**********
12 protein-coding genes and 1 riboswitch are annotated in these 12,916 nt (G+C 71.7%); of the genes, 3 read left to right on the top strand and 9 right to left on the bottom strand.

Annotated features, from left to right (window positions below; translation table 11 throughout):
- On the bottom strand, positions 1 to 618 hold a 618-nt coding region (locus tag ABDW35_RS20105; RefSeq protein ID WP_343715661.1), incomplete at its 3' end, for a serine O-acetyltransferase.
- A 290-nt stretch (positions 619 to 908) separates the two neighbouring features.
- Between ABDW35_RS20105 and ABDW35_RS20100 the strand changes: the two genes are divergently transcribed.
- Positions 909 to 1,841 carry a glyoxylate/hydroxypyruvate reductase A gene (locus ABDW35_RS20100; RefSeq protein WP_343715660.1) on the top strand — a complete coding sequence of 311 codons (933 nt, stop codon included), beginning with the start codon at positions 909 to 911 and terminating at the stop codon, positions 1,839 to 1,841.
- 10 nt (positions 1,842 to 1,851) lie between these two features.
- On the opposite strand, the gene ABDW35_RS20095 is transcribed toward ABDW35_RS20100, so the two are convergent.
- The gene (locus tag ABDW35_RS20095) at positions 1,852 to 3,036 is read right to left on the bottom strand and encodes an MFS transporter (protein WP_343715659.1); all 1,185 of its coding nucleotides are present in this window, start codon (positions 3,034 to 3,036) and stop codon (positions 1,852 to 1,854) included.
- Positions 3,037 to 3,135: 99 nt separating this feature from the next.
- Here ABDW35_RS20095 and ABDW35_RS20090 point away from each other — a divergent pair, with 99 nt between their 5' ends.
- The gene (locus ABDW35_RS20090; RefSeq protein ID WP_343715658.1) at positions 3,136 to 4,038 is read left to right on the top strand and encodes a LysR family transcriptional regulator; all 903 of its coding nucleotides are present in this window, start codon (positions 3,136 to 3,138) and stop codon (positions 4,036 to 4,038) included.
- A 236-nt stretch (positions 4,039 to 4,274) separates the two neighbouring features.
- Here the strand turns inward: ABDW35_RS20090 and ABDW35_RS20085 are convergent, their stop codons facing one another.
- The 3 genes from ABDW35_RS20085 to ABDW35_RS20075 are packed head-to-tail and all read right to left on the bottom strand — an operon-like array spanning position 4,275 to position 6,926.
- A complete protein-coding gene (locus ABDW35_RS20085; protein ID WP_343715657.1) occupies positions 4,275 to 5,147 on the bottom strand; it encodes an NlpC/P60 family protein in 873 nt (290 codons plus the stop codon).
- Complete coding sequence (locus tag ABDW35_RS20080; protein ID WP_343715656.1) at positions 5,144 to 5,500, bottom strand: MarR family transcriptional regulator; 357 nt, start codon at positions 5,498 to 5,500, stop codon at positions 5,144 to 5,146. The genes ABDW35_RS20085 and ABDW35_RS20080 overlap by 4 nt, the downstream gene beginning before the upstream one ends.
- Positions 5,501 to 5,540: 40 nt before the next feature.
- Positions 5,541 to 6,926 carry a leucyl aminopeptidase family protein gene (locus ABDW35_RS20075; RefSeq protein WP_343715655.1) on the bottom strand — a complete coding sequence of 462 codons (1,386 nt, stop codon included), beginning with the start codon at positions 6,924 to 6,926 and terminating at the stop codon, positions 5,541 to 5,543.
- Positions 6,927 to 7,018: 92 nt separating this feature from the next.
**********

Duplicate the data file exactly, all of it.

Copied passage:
12 protein-coding genes and 1 riboswitch are annotated in these 12,916 nt (G+C 71.7%); of the genes, 3 read left to right on the top strand and 9 right to left on the bottom strand.

Annotated features, from left to right (window positions below; translation table 11 throughout):
- On the bottom strand, positions 1 to 618 hold a 618-nt coding region (locus tag ABDW35_RS20105; RefSeq protein ID WP_343715661.1), incomplete at its 3' end, for a serine O-acetyltransferase.
- A 290-nt stretch (positions 619 to 908) separates the two neighbouring features.
- Between ABDW35_RS20105 and ABDW35_RS20100 the strand changes: the two genes are divergently transcribed.
- Positions 909 to 1,841 carry a glyoxylate/hydroxypyruvate reductase A gene (locus ABDW35_RS20100; RefSeq protein WP_343715660.1) on the top strand — a complete coding sequence of 311 codons (933 nt, stop codon included), beginning with the start codon at positions 909 to 911 and terminating at the stop codon, positions 1,839 to 1,841.
- 10 nt (positions 1,842 to 1,851) lie between these two features.
- On the opposite strand, the gene ABDW35_RS20095 is transcribed toward ABDW35_RS20100, so the two are convergent.
- The gene (locus tag ABDW35_RS20095) at positions 1,852 to 3,036 is read right to left on the bottom strand and encodes an MFS transporter (protein WP_343715659.1); all 1,185 of its coding nucleotides are present in this window, start codon (positions 3,034 to 3,036) and stop codon (positions 1,852 to 1,854) included.
- Positions 3,037 to 3,135: 99 nt separating this feature from the next.
- Here ABDW35_RS20095 and ABDW35_RS20090 point away from each other — a divergent pair, with 99 nt between their 5' ends.
- The gene (locus ABDW35_RS20090; RefSeq protein ID WP_343715658.1) at positions 3,136 to 4,038 is read left to right on the top strand and encodes a LysR family transcriptional regulator; all 903 of its coding nucleotides are present in this window, start codon (positions 3,136 to 3,138) and stop codon (positions 4,036 to 4,038) included.
- A 236-nt stretch (positions 4,039 to 4,274) separates the two neighbouring features.
- Here the strand turns inward: ABDW35_RS20090 and ABDW35_RS20085 are convergent, their stop codons facing one another.
- The 3 genes from ABDW35_RS20085 to ABDW35_RS20075 are packed head-to-tail and all read right to left on the bottom strand — an operon-like array spanning position 4,275 to position 6,926.
- A complete protein-coding gene (locus ABDW35_RS20085; protein ID WP_343715657.1) occupies positions 4,275 to 5,147 on the bottom strand; it encodes an NlpC/P60 family protein in 873 nt (290 codons plus the stop codon).
- Complete coding sequence (locus tag ABDW35_RS20080; protein ID WP_343715656.1) at positions 5,144 to 5,500, bottom strand: MarR family transcriptional regulator; 357 nt, start codon at positions 5,498 to 5,500, stop codon at positions 5,144 to 5,146. The genes ABDW35_RS20085 and ABDW35_RS20080 overlap by 4 nt, the downstream gene beginning before the upstream one ends.
- Positions 5,501 to 5,540: 40 nt before the next feature.
- Positions 5,541 to 6,926 carry a leucyl aminopeptidase family protein gene (locus ABDW35_RS20075; RefSeq protein WP_343715655.1) on the bottom strand — a complete coding sequence of 462 codons (1,386 nt, stop codon included), beginning with the start codon at positions 6,924 to 6,926 and terminating at the stop codon, positions 5,541 to 5,543.
- Positions 6,927 to 7,018: 92 nt separating this feature from the next.